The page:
LA Snow Day (of sorts).

In Los Angeles today, nearly 700,000 students and tens of thousands of teachers and staff were sent home with no warning because of a terror threat. Even after some kids had already arrived at school and moms and dads were already into their obligatory weekly staff meetings, with the PowerPoints and the donuts and the Starbucks boxed coffee. Literally, millions of people were affected.

I know you are dying to know how this affected me. (I’ll try to not waste your time.)

For my non-LA, NY, Chicago friends, 700,000 people is probably many times the size of your city. And, I’m just talking about kids. Now, they are all (or at least 2 of them) making impossible demands in my kitchen: No! I hate peanut butter! She hit me first! She won’t help me! Daddy, you’re fat! I’m soooo bored! I want a waffle even though I know we don’t have any. Daddy, can I sing my new song to you? And can I play the violin? Can I have the iPad? Can I have the iPad? No Fair! Why does she…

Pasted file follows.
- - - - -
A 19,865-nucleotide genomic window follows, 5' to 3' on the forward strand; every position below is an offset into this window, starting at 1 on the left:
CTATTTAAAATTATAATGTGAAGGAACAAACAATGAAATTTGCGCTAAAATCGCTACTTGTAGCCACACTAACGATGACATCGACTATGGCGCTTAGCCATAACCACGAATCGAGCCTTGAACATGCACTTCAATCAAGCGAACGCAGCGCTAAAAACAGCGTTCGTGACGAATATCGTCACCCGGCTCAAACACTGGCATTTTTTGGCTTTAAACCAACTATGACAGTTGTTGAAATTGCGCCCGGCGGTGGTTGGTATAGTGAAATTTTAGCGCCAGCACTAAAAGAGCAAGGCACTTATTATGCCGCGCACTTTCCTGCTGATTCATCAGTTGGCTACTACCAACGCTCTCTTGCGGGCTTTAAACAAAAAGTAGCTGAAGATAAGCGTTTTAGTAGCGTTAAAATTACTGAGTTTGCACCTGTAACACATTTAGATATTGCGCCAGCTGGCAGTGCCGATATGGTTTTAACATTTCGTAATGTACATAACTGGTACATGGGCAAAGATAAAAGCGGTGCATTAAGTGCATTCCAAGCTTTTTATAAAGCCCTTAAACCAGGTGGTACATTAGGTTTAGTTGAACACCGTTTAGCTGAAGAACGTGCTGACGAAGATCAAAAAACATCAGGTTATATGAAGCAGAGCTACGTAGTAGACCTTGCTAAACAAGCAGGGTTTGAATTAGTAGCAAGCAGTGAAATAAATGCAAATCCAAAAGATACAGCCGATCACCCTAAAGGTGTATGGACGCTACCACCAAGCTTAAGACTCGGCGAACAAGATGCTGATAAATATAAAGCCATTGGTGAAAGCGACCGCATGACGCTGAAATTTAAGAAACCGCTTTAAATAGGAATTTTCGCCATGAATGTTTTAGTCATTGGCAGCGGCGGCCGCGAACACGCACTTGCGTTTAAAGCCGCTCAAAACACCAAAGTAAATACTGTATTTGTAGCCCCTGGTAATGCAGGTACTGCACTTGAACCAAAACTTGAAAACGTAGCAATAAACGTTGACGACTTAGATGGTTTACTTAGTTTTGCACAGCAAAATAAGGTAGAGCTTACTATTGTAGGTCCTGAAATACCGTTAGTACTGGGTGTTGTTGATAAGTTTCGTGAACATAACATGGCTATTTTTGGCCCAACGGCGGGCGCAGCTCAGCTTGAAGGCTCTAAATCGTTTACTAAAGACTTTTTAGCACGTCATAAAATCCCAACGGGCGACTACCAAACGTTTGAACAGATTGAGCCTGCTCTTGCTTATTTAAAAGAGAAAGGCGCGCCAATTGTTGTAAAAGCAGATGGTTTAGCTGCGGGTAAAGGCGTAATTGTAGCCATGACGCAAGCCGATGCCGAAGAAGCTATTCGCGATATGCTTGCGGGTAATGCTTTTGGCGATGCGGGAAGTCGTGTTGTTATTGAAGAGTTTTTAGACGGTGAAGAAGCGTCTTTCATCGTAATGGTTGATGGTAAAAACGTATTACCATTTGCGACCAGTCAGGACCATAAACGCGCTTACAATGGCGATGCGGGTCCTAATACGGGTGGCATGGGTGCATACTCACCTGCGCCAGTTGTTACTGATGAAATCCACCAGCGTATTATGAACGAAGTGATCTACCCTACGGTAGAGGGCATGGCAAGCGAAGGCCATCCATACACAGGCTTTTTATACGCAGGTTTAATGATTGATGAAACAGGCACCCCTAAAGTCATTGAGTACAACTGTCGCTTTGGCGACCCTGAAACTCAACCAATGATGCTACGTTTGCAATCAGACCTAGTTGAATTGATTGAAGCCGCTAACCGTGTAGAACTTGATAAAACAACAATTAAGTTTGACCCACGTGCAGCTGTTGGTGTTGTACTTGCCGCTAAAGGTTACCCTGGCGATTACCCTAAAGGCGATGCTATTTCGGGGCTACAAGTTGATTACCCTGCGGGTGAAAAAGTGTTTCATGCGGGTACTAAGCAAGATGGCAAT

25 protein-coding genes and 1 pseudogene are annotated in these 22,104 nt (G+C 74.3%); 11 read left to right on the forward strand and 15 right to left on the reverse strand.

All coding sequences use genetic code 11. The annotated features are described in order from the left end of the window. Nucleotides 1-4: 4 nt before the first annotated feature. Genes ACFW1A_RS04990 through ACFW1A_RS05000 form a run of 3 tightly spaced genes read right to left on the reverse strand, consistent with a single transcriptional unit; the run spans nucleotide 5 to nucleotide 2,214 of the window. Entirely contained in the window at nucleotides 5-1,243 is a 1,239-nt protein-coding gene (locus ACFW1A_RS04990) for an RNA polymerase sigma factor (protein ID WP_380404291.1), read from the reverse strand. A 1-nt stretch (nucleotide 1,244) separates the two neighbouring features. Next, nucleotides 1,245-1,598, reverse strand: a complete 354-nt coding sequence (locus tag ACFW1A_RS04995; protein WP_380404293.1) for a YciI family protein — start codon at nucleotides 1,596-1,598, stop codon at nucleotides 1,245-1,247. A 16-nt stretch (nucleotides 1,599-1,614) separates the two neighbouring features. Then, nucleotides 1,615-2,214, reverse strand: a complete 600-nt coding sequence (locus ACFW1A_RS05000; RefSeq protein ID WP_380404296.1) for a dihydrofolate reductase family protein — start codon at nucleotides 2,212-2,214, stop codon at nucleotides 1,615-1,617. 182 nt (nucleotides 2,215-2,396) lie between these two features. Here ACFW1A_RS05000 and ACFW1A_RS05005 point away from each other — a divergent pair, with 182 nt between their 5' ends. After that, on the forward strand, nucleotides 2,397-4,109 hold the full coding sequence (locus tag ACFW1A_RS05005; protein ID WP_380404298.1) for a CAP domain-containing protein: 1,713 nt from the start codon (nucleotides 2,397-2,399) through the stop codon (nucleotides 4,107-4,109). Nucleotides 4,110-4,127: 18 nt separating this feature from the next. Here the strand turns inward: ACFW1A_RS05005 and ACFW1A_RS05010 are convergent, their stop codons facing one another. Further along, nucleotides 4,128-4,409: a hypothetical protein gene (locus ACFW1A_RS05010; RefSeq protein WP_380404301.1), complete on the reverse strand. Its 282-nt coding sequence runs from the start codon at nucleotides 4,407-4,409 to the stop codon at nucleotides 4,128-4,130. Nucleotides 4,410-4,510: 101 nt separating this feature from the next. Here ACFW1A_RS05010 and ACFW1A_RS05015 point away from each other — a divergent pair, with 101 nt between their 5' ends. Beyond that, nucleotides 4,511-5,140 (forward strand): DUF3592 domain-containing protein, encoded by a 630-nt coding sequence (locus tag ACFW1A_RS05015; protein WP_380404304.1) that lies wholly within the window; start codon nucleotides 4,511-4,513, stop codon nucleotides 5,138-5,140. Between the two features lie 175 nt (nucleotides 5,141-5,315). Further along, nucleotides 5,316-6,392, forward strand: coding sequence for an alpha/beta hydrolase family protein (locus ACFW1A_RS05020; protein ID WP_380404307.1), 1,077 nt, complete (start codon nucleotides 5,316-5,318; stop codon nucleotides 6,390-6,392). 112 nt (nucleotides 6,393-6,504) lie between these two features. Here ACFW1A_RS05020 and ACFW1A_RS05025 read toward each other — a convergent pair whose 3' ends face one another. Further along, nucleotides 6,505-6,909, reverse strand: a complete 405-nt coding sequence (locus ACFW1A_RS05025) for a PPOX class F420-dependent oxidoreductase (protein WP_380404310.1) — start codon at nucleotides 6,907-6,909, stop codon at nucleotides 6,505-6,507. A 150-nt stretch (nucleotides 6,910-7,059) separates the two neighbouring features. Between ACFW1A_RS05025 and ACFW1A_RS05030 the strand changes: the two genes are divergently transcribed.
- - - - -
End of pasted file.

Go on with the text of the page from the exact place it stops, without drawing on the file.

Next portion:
Never mind Mommy and I have work to do.

When I was a kid back East, a snow day was a fun time when my mother would wrap me in way too many layers (like the little brother in A Christmas Story) and send me out with a sled for hours and hours of fun.

I’m not quite sure what to do with a “terror” day.

And, if you suggest going to the library… We tried that. Hipster dude in front was tripping on whatever the kids trip on nowadays. He was dancing and shouting and dancing some more. He ended up face down in the dirt. I told the librarian. She called 911. The girls saw it all.

Still, I guess it’s better that the girls are (reasonably) safe at home if there’s a credible, yet unverified threat. Because, Sandy Hook was not verifiable.

Now, if they’d just get off my back. (I mean that literally; One is climbing over me to get to the TV remote.)

One thought on “LA Snow Day (of sorts).

  1. A year later, I really missed the mark on this post. Much too glib and not supportive of friends in San Bernardino. I think of this tragedy frequently.

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